To commemorate the 50th anniversary since the creation of the first Puerto Rican Studies programs at the City University of New York (CUNY), the CENTRO Journal will publish a special issue exploring the past, present, and future of the discipline; to be edited by María E. González y Pérez, Associate Professor and Chair of the Department of Puerto Rican and Latino Studies at Brooklyn College, and Dr. Virginia Sánchez-Korrol, professor emerita in the Department of Puerto Rican and Latino Studies at Brooklyn College. For more details, see the Call for Pitches below:
This book project will focus on the creation of Puerto Rican Studies and its founding leaders; its birthing of academic journals, the Centro de Estudios Puertorriqueños (Centro)/Center for Puerto Rican Studies at Hunter College, and the Puerto Rican Studies Association; its often misunderstood mission to study the stateside Puerto Rican diasporic experience as connected to Puerto Rico, the Spanish-speaking Caribbean, and Latin America; the forging of a space within the “Ivory Tower” academy; its survival tactics in the face of austerity and elimination; its current status; and its future in the 21st century.
We seek the submission of original research papers focusing on the following areas in Puerto Rican Studies: departmental founders and key players; the socio-historical contexts within which they arose; their mission and goals; and growing pains both internal (among the faculty and students) and external (among college departments, the local administration, CUNY Central, and NYC/NYS politicians and policies). How have the academy and CUNY changed as a result of PRS? While the focus is on the departments that have survived the socio-political-economic changes of the past five decades, it would also include the programs which began as Puerto Rican Studies in the senior and community colleges. The project will bring the discourse to the current situation of pan-ethnic Latin@/x studies and the transformations these departments experienced due to demographic changes in NYC. Some departments were reduced to programs while others remained; some altered their names deleting ‘Puerto Rican’ from their titles while some have kept it. Why? What are the pressures, strains, circumstances, challenges faced today as opposed to 50 years ago? How are they similar/dierent? Is there still a compelling need for these departments? What is the current thinking regarding the academic future of these departments?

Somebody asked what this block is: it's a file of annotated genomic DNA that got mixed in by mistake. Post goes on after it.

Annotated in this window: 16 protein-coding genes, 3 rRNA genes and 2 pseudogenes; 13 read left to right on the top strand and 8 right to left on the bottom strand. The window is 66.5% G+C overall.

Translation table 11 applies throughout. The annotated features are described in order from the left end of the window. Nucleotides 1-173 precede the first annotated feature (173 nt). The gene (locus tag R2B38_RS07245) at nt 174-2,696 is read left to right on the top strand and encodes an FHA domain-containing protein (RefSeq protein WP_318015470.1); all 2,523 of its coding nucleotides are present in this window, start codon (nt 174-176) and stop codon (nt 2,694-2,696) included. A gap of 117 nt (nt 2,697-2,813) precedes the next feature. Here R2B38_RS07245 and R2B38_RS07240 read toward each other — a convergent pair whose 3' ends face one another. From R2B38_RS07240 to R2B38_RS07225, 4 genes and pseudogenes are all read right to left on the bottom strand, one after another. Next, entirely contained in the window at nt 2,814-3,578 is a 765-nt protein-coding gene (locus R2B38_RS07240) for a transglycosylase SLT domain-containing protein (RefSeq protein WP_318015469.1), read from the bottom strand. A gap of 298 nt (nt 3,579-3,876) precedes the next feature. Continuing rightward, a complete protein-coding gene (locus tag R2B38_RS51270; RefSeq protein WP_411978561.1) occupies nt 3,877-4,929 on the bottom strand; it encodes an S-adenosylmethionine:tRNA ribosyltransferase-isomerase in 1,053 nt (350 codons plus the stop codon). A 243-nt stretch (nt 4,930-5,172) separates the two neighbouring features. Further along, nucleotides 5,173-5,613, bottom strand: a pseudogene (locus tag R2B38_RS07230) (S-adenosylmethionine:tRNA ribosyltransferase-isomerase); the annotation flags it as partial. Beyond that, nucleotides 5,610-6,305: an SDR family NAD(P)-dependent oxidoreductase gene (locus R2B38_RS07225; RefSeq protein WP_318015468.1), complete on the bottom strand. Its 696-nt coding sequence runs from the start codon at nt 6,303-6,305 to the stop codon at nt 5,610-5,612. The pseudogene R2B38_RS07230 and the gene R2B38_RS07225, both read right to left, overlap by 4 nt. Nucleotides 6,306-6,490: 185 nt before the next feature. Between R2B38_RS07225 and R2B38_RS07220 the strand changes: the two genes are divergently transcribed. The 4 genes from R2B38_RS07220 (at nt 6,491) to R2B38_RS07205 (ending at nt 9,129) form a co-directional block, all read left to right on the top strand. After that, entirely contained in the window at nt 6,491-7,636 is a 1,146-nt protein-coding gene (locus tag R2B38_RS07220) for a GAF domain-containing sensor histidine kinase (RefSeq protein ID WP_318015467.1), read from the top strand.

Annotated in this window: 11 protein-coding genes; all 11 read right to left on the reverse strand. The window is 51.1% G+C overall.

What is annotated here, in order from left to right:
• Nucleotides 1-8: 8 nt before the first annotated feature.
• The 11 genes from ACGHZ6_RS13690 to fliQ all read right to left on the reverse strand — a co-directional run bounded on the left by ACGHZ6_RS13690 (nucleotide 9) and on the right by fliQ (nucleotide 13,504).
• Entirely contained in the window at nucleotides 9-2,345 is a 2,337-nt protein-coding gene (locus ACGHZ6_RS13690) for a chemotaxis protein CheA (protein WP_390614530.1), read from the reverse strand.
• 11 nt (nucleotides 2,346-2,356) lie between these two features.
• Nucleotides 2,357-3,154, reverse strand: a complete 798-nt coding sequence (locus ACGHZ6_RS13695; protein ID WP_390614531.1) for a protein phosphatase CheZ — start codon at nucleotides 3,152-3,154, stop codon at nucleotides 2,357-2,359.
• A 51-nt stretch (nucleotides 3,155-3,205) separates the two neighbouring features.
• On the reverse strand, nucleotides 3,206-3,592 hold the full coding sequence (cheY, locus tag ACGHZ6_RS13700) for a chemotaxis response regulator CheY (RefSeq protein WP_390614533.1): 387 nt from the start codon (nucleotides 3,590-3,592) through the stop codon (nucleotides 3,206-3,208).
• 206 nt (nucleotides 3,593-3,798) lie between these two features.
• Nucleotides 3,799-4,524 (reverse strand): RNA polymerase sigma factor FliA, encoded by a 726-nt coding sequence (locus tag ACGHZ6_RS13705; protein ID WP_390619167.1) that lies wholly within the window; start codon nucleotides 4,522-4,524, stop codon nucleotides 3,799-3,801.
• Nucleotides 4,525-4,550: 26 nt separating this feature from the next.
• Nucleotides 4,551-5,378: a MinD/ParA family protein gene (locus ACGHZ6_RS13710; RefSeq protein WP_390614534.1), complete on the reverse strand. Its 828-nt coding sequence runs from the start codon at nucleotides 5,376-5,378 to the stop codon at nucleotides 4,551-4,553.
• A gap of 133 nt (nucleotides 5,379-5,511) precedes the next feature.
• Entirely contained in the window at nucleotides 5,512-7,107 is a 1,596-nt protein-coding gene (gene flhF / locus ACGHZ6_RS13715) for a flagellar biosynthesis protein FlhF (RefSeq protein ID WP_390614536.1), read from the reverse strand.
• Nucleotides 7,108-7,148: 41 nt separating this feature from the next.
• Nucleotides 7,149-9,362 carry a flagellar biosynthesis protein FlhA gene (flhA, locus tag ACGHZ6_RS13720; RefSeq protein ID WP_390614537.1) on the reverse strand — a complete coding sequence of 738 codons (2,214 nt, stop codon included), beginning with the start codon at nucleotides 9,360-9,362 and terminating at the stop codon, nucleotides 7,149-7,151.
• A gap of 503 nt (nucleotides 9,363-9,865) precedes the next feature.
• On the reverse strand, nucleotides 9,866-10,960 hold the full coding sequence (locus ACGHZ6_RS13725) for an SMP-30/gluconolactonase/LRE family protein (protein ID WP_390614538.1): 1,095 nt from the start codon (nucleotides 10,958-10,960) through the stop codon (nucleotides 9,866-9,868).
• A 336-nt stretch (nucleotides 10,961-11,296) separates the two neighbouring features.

We seek the submission of photos, brochures, events flyers, relevant links/resources, and faculty and student reflections (written and audiovisual) from each of the PRS departments, programs, and institutes noted herein; they will be linked to the book project on the Centro website, resulting in an online archive of Puerto Rican Studies in CUNY.
Deadline for abstract submissions of no more than 150 words with paper title and keywords is April 15, 2019.
Deadline for final submissions is August 31, 2019.
For more information on guidelines and submissions, contact María Pérez y González or Virginia Sánchez-Korrol at 50YEARSofPRS-CUNY@brooklyn.cuny.edu.